"Look right through that camera!"

-Paul Thacker photographer

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Richard J. Olsen: Artist, Painter, Professor Emeritus The University of Georgia

Abstract Painting is to ABSTRACT from something that is out there. In my work there is always the ‘trying to make a painting’ element in it. To me that is the signature of process, caught in the middle of trying to do something, like depicting the position of the masking tape that was used while making the painting. There is most times some antecedent imagery appearing in the genesis of the next painting, but with a difference. While attempting to make Art, one’s whole state of readiness, memory, ancestry and that inventory of your own character comes to play. I have been ‘on th’ hunt’ attempting to make Art. The Artist is self appointed:

"Art is not a gimmick. Art is something that never was and at the same time something that always was."

R.A. Richard Artschwager, from a telephone conversation,1978

I have been subconsciously holding that concept throughout my teaching and studio life and inherited it during the MFA years and privately knew it all along ever since I was a teenager as an awareness within. It must be the same thing that prompted Self-Appointment.

I grew up WWII, teenager with Korea, college as wrestler (U Wisconsin), physical educator, ROTC, Commissioned Officer, helicopter pilot (Vietnam). The Vietnam experience developed a natural self appointment in order to ‘tell it’ (as Vince Gotera would say in his book “Radical Visions and Voices”).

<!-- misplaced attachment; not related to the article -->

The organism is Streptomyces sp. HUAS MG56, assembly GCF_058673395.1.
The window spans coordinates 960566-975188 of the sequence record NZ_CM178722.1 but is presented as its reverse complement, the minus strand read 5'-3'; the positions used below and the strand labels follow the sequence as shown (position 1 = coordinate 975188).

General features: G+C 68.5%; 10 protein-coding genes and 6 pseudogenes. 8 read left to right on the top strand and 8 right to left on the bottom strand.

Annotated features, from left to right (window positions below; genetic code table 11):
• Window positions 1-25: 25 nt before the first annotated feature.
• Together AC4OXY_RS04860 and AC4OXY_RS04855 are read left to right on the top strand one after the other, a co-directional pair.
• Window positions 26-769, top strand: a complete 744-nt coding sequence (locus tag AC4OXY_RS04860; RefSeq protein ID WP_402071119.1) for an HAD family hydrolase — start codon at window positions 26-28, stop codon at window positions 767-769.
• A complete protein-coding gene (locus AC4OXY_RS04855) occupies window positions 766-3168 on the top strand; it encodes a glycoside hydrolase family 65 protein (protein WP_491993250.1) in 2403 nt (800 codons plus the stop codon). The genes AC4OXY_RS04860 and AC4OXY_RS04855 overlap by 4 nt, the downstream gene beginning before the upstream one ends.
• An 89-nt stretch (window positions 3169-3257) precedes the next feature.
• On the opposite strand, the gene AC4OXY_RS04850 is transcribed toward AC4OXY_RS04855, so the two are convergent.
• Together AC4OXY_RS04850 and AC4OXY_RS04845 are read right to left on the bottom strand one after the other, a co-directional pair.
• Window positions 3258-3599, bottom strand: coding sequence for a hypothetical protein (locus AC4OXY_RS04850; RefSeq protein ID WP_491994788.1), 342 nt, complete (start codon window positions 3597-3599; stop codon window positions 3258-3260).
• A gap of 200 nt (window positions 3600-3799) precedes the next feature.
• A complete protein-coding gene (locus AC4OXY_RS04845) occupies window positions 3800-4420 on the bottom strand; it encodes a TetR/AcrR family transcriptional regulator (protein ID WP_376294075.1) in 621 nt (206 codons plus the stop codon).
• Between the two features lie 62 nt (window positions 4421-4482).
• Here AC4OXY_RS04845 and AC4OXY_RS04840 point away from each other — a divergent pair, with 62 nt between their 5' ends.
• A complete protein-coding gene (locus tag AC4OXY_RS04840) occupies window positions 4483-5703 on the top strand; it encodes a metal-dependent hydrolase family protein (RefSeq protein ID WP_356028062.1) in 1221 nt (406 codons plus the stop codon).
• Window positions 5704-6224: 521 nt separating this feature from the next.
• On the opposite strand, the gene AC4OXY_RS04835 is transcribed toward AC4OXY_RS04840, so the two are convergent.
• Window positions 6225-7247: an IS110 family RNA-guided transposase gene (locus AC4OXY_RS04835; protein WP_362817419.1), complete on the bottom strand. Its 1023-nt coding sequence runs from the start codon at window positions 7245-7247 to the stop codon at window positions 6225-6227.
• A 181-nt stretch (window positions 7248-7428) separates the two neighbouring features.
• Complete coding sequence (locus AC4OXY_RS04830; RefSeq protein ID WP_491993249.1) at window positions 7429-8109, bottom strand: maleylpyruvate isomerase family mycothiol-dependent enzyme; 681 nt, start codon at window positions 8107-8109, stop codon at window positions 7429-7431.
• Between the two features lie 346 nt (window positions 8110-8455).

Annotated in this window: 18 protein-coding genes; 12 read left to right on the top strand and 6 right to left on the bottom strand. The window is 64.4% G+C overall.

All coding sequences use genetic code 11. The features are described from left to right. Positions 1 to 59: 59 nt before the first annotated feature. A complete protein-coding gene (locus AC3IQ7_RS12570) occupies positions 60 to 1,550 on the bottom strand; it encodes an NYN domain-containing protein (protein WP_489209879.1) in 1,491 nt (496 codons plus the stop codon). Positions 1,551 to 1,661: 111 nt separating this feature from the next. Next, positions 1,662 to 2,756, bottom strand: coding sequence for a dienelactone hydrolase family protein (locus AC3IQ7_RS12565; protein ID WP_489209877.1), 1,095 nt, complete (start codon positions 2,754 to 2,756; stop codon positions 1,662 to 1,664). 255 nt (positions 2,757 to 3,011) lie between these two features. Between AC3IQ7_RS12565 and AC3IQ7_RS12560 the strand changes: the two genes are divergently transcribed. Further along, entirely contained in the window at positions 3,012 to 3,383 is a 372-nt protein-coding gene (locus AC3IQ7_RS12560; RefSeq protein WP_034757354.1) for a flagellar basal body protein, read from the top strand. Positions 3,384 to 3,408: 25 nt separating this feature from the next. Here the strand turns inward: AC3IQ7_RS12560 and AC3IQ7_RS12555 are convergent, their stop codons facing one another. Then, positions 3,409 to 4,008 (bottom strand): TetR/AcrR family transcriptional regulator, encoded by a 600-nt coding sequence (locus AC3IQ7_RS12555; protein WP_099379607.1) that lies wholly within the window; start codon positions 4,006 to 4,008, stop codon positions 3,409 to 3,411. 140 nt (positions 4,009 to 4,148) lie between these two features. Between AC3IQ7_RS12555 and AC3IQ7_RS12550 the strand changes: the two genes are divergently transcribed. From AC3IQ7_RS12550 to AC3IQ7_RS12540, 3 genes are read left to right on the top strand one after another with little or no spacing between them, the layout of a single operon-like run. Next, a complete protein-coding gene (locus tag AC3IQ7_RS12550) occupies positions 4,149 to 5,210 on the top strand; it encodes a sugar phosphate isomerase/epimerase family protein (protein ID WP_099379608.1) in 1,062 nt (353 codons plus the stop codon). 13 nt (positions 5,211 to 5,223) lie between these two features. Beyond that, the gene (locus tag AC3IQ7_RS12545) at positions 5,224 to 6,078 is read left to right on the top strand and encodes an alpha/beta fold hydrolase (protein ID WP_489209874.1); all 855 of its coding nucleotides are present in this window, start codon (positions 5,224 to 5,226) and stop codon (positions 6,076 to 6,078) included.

This first art, “Vietnam Revisited” came from memory, influenced by the sense of the time with Hemmingway, Dostoyevsky, Sartre, Camus, Kierkegaard as my guiding vision. I understood that the least absurd act seemed to make Art; specifically for me, to paint; and eventually the least absurd thing to paint became the studio wall.

Painting became for me to be wall oriented; the wall of the studio; up against the wall! In 1976 this became the exigency, hence the Wall Series. Over 200 ‘Wall’ paintings later, the next round of painting becomes from itself.

“Studio…it informs your painting… PTSD or your Vietnam period era memories subconscious or conscious, inform your work”.

Larry Pomeroy, CBS Vietnam War Correspondent, while Olsen shared the tour of ‘The Tunnels of Cu Chi’, SRVN, 31 December, 1993.